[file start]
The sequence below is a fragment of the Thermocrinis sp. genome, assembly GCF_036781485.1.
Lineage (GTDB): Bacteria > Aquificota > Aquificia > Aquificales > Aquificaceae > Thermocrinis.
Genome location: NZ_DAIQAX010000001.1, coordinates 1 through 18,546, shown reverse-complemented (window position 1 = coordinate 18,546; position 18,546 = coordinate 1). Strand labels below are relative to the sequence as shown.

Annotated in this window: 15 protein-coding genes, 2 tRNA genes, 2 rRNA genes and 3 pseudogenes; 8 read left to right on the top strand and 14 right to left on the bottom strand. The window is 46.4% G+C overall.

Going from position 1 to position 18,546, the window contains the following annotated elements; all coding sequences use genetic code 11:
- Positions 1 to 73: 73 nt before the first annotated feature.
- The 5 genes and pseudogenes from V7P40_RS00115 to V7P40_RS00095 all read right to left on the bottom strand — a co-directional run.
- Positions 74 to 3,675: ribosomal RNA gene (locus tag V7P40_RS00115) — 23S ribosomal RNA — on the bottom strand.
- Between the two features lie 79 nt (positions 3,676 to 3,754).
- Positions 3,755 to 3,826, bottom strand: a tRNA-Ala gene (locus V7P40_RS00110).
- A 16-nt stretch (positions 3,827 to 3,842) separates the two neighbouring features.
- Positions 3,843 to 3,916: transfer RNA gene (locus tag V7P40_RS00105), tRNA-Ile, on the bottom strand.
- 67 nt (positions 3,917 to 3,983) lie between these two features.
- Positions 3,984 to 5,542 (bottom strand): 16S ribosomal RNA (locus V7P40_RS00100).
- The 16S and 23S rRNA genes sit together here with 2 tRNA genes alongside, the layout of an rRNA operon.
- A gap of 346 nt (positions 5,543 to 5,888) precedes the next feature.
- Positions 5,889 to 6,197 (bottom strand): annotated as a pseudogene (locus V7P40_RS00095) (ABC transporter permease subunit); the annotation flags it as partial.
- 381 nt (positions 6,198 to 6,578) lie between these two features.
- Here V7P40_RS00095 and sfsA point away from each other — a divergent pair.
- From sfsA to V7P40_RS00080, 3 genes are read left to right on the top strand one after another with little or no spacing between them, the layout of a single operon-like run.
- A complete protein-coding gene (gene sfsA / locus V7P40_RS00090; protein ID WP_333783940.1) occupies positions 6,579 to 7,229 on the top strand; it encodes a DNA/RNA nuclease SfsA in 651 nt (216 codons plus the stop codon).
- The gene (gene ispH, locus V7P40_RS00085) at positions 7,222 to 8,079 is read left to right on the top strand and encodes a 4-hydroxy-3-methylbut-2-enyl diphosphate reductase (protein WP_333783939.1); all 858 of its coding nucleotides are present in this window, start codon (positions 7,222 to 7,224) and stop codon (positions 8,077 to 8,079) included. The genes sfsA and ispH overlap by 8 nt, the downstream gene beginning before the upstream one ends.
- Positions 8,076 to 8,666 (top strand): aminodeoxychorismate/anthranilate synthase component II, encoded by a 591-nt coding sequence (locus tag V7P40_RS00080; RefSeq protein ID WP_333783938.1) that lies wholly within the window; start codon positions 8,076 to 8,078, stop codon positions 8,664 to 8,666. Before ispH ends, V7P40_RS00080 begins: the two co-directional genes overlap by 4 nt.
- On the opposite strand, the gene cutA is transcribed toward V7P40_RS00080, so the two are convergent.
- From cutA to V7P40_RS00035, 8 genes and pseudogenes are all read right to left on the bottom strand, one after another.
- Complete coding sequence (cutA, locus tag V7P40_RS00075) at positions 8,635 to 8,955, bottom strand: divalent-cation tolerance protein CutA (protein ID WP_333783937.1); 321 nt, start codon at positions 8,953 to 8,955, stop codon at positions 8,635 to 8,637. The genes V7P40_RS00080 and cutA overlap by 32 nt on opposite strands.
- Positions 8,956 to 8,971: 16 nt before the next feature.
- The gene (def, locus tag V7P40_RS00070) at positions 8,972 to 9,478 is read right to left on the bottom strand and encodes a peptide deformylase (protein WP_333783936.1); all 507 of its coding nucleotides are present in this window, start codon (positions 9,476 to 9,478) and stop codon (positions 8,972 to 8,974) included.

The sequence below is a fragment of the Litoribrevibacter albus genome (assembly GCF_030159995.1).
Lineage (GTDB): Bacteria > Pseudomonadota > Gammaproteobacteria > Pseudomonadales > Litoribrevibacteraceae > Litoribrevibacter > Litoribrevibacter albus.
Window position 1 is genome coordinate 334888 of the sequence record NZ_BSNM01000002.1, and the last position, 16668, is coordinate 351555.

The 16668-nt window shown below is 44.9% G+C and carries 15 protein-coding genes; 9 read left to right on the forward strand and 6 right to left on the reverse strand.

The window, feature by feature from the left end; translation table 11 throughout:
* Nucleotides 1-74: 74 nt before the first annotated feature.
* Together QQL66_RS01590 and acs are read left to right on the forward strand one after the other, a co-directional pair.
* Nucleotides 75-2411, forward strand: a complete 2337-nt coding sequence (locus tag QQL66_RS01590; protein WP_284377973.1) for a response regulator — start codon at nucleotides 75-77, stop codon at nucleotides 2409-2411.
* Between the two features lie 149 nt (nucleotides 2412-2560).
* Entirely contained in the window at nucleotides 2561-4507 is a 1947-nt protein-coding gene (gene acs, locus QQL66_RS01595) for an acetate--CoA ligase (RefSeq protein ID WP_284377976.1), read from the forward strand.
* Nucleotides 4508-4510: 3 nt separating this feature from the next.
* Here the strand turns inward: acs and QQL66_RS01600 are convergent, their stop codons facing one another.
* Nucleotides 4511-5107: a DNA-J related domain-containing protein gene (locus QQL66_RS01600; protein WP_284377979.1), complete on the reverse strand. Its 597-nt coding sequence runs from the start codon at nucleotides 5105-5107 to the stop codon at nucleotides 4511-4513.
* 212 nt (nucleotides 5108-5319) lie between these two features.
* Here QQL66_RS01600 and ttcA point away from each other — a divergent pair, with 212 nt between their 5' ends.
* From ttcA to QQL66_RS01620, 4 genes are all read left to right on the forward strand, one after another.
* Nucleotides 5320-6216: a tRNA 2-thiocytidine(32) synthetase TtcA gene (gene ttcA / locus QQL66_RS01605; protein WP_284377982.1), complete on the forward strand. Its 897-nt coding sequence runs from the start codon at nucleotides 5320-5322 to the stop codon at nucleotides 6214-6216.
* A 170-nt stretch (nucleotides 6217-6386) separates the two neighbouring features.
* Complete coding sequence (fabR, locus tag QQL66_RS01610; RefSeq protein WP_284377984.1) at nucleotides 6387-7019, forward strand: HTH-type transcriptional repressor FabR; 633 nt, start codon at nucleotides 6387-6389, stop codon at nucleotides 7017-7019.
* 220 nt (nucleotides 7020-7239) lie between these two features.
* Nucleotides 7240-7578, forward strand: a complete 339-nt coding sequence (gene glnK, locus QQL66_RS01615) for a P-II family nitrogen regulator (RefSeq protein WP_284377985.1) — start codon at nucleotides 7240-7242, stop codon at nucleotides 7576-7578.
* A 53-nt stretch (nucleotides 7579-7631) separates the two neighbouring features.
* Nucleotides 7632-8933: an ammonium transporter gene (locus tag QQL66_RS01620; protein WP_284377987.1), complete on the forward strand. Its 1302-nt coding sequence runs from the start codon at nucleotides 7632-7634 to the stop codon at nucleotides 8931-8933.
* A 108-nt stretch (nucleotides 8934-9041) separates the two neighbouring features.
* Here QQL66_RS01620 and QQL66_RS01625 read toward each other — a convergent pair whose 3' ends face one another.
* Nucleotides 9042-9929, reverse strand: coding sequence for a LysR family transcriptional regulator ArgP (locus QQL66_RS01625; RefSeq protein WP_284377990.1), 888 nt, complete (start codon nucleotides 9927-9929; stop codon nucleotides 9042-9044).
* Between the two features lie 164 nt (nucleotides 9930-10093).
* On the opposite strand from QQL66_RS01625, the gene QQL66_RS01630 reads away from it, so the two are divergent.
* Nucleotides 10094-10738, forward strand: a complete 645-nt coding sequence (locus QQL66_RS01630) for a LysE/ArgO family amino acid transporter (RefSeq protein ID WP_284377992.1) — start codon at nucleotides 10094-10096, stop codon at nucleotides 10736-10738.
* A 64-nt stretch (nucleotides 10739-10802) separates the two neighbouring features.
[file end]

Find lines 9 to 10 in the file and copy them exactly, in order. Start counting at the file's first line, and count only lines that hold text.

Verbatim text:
- Between the two features lie 79 nt (positions 3,676 to 3,754).
- Positions 3,755 to 3,826, bottom strand: a tRNA-Ala gene (locus V7P40_RS00110).